From the beginning, the early Colonists understood the vast resources that the Pine Barrens of Southern New Jersey held. In the early 1700s the early settlers were using one of that areas largest resource, water. Many sawmills were erected using that waterpower to cut the timber that was also very abundant. Bog iron was discovered soon after in the rivers and used for iron production. By the 1730s iron was being produced at such furnaces as :Bordentown, Etna and several others all prior to the American Revolution. Iron production was an important industry before and during the Revolution. The early furnaces suppled cannon balls for the cannons and shot for the muskets for both the Revolution and the French and Indian wars. As the 19th century headed towards the industrial revolution extensive railroads were built transporting newly discovered coal from mines in the Allegany Mountains of Pennsylvania. With the new fuel readily available, the old remote iron industries soon began to fold. Still offering all or most of its natural resources the Pine Barrens was then home of other industry, paper mills, sawmills, cotton and gristmills and last but not least glass factories!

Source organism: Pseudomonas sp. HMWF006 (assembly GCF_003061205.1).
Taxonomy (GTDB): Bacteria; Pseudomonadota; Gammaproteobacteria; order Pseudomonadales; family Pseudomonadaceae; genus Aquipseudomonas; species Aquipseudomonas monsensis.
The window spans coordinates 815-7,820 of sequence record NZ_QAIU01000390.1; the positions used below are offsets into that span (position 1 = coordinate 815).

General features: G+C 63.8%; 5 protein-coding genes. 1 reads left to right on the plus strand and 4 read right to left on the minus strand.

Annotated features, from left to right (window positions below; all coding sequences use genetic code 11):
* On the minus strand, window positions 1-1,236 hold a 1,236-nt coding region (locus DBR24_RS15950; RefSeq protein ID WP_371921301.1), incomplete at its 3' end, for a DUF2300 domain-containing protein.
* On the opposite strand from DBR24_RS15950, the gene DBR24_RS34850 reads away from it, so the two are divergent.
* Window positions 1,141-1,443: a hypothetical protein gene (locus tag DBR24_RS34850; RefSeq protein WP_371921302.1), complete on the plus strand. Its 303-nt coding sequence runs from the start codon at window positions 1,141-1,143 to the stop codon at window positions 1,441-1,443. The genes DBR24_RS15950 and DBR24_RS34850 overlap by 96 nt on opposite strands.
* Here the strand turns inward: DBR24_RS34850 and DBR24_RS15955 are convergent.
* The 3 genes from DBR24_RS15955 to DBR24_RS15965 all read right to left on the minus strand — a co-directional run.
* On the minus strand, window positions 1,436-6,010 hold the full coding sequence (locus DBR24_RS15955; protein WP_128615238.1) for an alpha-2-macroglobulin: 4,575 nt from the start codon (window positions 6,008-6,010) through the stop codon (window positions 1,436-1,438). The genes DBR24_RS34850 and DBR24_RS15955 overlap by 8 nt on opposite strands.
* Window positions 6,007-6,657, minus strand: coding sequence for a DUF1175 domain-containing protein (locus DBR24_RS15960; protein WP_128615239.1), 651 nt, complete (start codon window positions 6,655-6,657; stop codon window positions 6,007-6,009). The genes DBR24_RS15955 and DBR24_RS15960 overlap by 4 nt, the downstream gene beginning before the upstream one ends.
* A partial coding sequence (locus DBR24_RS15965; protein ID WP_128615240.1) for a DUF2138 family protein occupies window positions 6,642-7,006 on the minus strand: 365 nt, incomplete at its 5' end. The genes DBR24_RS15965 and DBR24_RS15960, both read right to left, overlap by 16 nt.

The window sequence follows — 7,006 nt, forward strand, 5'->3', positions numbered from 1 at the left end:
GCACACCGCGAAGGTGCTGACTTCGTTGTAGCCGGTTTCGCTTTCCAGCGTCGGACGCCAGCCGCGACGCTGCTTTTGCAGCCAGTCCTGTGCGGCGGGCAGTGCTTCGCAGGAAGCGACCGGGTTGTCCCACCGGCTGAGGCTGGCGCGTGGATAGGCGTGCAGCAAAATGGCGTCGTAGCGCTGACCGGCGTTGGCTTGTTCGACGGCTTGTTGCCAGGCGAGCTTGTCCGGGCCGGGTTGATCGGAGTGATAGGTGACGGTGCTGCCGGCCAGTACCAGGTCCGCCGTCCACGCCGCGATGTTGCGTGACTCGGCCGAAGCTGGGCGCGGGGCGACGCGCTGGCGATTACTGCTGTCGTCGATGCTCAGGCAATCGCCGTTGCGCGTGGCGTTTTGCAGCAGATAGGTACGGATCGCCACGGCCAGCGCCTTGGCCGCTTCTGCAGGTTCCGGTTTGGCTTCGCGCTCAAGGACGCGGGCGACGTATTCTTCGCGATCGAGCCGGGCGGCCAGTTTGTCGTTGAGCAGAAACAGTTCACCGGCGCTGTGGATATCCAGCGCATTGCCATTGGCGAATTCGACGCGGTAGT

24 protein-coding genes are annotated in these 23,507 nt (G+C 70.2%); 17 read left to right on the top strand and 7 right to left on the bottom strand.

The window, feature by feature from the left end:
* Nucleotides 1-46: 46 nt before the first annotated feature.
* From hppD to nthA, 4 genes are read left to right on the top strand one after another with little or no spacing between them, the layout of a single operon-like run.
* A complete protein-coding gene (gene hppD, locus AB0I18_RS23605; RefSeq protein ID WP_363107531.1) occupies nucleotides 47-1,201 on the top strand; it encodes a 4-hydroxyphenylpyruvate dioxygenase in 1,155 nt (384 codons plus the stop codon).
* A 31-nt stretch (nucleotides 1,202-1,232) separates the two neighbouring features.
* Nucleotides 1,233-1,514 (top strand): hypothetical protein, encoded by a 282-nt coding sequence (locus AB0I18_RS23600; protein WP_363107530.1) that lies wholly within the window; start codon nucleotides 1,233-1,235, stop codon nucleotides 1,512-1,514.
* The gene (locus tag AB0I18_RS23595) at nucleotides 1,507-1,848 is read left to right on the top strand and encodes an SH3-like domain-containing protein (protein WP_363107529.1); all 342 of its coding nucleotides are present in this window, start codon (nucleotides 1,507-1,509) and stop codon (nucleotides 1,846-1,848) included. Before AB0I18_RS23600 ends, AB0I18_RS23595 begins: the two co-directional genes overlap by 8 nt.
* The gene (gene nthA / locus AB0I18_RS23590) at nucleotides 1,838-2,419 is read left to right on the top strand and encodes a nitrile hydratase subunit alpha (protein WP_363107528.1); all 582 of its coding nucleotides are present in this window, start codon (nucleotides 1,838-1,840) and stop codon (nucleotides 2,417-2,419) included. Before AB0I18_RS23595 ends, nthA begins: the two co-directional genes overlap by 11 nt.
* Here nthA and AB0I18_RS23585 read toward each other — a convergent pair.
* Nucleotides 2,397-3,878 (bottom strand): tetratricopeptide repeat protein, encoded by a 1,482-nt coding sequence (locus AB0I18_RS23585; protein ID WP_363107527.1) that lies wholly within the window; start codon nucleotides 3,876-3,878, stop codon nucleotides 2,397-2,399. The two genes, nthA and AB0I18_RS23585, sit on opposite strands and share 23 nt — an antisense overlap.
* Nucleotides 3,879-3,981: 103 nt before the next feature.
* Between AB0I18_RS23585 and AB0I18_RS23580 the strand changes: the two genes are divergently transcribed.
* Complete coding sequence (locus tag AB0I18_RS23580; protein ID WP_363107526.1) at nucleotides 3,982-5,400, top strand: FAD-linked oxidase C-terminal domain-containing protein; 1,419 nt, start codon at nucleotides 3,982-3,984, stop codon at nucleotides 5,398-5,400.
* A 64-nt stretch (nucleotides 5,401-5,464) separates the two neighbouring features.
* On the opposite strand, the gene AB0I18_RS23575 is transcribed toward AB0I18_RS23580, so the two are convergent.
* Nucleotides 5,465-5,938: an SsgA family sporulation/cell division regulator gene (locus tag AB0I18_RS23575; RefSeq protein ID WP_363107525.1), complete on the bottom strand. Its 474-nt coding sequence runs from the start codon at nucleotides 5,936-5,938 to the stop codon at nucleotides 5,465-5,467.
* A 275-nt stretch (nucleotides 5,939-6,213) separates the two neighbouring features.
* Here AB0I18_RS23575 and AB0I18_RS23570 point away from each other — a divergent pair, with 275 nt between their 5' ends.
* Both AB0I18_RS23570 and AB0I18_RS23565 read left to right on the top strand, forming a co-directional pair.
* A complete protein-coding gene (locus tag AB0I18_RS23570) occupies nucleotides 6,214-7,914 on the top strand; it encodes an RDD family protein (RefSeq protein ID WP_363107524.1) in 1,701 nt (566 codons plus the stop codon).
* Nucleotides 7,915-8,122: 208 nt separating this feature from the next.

Hermann City 1896
Several glass factories are know to have existed in the Pine Barrens, among them were Crowleytown, Bulltown, Hermann City, Green Bank and Batsto. All were in operation in the mid 1800s taking advantage of the Mullica River for the transportation of their glass and the large amount of wood avalable for fuel. Most collectors of early bottles and glass have heard of the Crowleytown Glass Works which has been credited with producing the first Mason jar patented in 1856.
In those early day between 1750 and 1880 the Pine Barrens was anything but barren. As a matter of fact it was a very active and thriving place, a person driving through there today might not even know that, unless they take the time to read up on the vast amount of history that took place there. There are very little signs of all the large and small industries that operated there once. Fortunately for all of us the state acquired most of this land totaling over 100,000 acres in the 1950s so the Pine Barrens will retain all of it natural resources for many more years to come.